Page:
"A few thoughts after having read the travel ban decision, [Trump v. Hawaii, Slip Op. No. 17-965 (June 26, 2018):]


1. It is not surprising to see the Supreme Court back executive power in the context of international affairs, and especially so in the context of national security. I tend to agree with this in principle.


2. Chief Justice Roberts' decision was an embarrassment -- deliberately shallow, both in accepting Trump's results-oriented "policy consideration" and in its paucity of reference to precedent. The reason seems pretty obvious. As been our history until this day, most of that precedent goes against his decision.



3. The lack of rigor is probably the most disturbing part of the opinion. For example, Roberts stressed national security, but there was no evidence, anywhere, of an actual national security risk that was in any way greater than that which we endure every day. The only difference was who sits in the Oval Office.


A stronger opinion reaching the same outcome could have been written, and Roberts' failure to do so constitutes an abdication of the judicial role. A judge not only has the duty to decide, but also to persuade that its decision is correct. A written and reasoned opinion is essential to the legitimacy of the decision. By any measure, the Roberts fails that test.


4. The court's decision to reject the Establishment Clause claim was naked judicial activism because the issue was not decided below. It's decision to reverse Korematsu was even worse because, as Roberts conceded, it wasn't even argued by the parties. Rather, the decision to reverse was occasioned only because the dissent brought the case up. What's next, Plessy v. Ferguson?


5. Justice Kennedy was in the five-justice majority. He has always been bad on race, and this is just another example.


6. The travel ban is now up to Congress. The opinion was almost entirely an interpretation of a statute. Congress can overrule that interpretation. The Republican Congress will not do that, of course.


7. American democracy is now on life support, and this decision removes one of the tubes by abandoning a strong judicial role. If the Republicans keep Congress this fall, and Trump wins another term -- more likely if the Republicans keep Congress -- the American experiment in democracy that began in 1776 will be over."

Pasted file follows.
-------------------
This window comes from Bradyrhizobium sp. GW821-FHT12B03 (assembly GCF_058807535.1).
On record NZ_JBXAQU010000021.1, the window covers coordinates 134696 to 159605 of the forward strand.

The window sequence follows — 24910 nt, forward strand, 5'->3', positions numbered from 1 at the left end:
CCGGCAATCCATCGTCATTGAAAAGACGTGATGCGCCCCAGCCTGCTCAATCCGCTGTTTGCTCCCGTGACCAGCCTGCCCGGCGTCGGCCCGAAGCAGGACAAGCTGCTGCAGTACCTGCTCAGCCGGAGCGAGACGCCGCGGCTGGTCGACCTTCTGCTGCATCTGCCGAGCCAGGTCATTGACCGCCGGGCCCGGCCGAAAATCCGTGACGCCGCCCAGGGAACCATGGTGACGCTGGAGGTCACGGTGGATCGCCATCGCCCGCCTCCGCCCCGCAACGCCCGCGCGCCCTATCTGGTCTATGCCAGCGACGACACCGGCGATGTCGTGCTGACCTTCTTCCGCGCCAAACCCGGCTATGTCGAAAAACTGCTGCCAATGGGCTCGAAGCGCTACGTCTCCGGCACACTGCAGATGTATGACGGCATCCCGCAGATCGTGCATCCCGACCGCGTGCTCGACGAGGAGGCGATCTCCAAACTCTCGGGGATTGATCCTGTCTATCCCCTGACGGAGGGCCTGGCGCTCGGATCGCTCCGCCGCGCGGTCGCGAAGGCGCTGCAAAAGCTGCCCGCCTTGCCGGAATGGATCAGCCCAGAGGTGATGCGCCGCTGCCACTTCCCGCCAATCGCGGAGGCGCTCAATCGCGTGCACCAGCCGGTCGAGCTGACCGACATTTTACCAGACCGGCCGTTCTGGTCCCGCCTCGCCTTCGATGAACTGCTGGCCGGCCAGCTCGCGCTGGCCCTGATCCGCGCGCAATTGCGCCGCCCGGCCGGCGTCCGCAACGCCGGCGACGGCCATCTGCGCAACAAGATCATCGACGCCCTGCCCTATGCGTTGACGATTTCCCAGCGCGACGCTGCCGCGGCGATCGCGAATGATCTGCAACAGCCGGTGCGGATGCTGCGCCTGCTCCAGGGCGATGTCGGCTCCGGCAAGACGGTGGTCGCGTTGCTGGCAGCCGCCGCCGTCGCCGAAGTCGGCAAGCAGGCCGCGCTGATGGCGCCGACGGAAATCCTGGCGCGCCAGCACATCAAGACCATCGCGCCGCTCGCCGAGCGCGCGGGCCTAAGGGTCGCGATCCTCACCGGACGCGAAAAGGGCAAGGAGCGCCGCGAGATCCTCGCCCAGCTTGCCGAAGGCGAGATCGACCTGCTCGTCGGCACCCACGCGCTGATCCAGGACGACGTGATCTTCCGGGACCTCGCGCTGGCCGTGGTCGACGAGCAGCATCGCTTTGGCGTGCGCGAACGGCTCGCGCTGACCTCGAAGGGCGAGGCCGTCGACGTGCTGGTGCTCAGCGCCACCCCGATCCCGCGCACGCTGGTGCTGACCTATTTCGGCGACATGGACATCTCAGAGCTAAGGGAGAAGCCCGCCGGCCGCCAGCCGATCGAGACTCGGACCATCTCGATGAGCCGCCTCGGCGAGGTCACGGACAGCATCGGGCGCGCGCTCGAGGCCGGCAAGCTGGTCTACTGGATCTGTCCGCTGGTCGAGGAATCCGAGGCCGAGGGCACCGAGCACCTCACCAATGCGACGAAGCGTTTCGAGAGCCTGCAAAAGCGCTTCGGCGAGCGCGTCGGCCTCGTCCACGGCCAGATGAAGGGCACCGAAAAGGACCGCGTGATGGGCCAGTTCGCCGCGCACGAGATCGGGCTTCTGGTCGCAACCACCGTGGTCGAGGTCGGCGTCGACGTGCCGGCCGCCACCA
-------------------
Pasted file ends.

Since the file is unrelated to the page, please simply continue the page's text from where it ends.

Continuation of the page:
Copy of the decision here.

For another summary of the ban, see here and here


For a summary of Justice Sotomayor's dissent, see here. Her dissent concludes by saying:
By blindly accepting the Government’s misguided invitation to sanction a discriminatory policy motivated by animosity toward a disfavored group, all in the name of a superficial claim of national security, the Court redeploys the same dangerous logic underlying Korematsu and merely replaces one “gravely wrong” decision with another.
Effects of travel ban here.

Thoughts coming from the Muslim community, here.

Another point of view here.

Monday, June 11, 2018

Robert I. Sutton's Good Boss, Bad Boss




How to be the Best  . . .  
and Learn from the Worst

Doha does not have a deep collection of print books for sale.  I was at Doha Festival City twice last week.  After touring the entire mall, I found a book I did not expect to see in Doha.

It's Robert I Sutton's Good Boss, Bad Boss.  The book builds on his research that supported an earlier book called The No Asshole Rule.  I read the earlier book, several years ago, when I served on a law school's hiring committee.  We tried to use the advice in the book.  Overall, we built a small faculty of dedicated teachers.  Sadly, we did hire a few jerks along the way, and frankly, the institution paid for it.

Amazon describes the new book in this way:  
If you are a boss who wants to do great work, what can you do about it? Good Boss, Bad Boss is devoted to answering that question. Stanford Professor Robert Sutton weaves together the best psychological and management research with compelling stories and cases to reveal the mindset and moves of the best (and worst) bosses . . . . As Dr. Sutton digs into the nitty-gritty of what the best (and worst) bosses do, a theme runs throughout Good Boss, Bad Boss - which brings together the diverse lessons and is a hallmark of great bosses: They work doggedly to "stay in tune" with how their followers (and superiors, peers, and customers too) react to what they say and do. The best bosses are acutely aware that their success depends on having the self-awareness to control their moods and moves, to accurately interpret their impact on others, and to make adjustments on the fly that continuously spark effort, dignity, and pride among their people.
I would add that good bosses aggressively protect their followers from "red tape, meddlesome executives, nosy visitors, unnecessary meetings, and a host of other insults, intrusions, and time wasters."  Good bosses play this "human shield" role so employees can do the work they need to do and meet goals that move the organization forward. 

In chapter 8, Sutton mentioned his Asshole Rating Self-Exam (or ARSE Test).  Some of the questions are very surprising . . .  and disturbing.  I can't imagine someone answering true to most of them!  Psychopaths for sure.  

The scoring system follows:
0 to 5 “True”: You don’t sound like a certified asshole, unless you are fooling yourself. 
5 to 15 “True”: You sound like a borderline certified asshole, perhaps the time has come to start changing your behavior before it gets worse.